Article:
by Dr. Andrew Weil: Until I was 40 years old, I was a botanical field researcher and constantly on the move, so much so that I seldom bothered to have an actual residence. I was also an only child and did not marry until I was 49 — a fiercely-independent streak is a fundamental part of my makeup. Where would a dog fit into this picture?
Yet something in this untethered lifestyle never really worked for me. I was depressed for much of my early adulthood — not clinically so, as I could still function, but I was miserable more days than not, often for weeks at a time.
In 1982, a longtime friend — one of those rare, priceless people who can see gaps in your emotional life that are invisible to you — gave me a Rhodesian Ridgeback puppy as a birthday present. I told her, gently, that it was utterly inappropriate; my life was far too unsettled. She thrust the puppy in my arms, looked me in the eye, and said, “This will help to settle you.”
“In order to really enjoy a dog, one doesn’t merely try to train him to be semihuman. The point of it is to open oneself to the possibility of becoming partly a dog.”
— Edward Hoagland
Dogs have been my constant companions ever since — for 30 years now. My current pair — Asha, the female, is 2.5 years old, and Ajax, the male, is 3.5 — are my third generation of ridgebacks. I raised all of them from puppies. All have stuck by me through my worst moods and often lifted me out of them.
They also care for me. Once, I was very sick with the flu, essentially immobilized in bed with a very high fever, muscle aches, and overall weakness. The male I had at the time, Jambo, lay next to me the entire time and absolutely would not move except to eat, drink and relieve himself, all of which he did as quickly as he possibly could so he could return to my side. It was healing medicine in the most real and profound sense, and I am absolutely sure it speeded my recovery.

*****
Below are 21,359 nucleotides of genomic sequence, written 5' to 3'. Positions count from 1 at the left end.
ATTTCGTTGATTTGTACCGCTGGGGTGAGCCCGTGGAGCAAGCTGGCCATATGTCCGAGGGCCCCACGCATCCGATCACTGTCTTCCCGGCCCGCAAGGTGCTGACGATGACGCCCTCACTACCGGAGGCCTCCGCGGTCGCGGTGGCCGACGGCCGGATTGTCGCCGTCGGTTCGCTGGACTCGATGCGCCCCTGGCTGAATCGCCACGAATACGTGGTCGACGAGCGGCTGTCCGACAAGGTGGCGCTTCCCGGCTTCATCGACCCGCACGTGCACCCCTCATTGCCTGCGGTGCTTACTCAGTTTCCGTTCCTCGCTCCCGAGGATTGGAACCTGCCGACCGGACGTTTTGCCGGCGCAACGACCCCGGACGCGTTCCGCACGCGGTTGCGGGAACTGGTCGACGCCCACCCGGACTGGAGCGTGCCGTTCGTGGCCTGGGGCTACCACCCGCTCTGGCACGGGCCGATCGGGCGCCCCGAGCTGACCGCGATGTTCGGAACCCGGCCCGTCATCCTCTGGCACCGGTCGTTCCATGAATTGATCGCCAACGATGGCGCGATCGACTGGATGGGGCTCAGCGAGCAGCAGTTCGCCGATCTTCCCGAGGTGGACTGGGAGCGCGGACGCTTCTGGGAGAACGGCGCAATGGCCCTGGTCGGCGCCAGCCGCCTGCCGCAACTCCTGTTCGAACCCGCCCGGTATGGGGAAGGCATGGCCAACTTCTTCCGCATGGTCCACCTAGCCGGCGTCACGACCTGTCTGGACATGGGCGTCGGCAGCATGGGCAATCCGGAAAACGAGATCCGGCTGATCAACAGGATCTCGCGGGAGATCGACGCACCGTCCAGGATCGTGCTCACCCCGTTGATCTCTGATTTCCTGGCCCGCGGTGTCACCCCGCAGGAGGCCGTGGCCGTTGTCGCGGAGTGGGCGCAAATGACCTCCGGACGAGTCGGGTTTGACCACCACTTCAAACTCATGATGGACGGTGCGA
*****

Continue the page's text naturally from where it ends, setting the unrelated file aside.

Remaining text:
The ways that my dogs can make me — and my visitors — happy constantly amazes me. Now, Ajax has started actually giving hugs. A person sits, Ajax walks up, puts his front paws on the person’s shoulders, and rests his head on a shoulder. If that doesn’t get to you, you are made of much sterner stuff than I am.
“No matter how little money and how few possessions, you own, having a dog makes you rich.” — Louis Sabin
One of the most obvious ways dogs can improve our physical and mental health is via daily walks. In researching, Spontaneous Happiness, my book on emotional wellness, I received many stories from people who said their dogs’ need for exercise and fresh air was precisely the push that got them away from immobile isolation in front of glowing screens and out into the sunshine.
But the benefits can go far beyond this. A great deal of research confirms that living with companion animals — not just dogs, but also cats, birds, even reptiles and fish — offers a wealth of physical and emotional rewards, especially for those in difficult circumstances. Lynette A. Hart, Ph.D., a professor of veterinary medicine at the University of California, wrote, “The comfort and contentment offered by animals is documented in a large number of studies with vulnerable people, including children, the elderly, and people with disability, disease and loneliness.”
I explore some of the more unexpected benefits of pets in this article: “The Health Benefits of Companion Animals.”
Andrew Weil, M.D., is the founder and director of the Arizona Center for Integrative Medicine and the editorial director of www.DrWeil.com. Become a fan on Facebook, follow Dr. Weil on Twitter, and check out his Daily Health Tips Blog.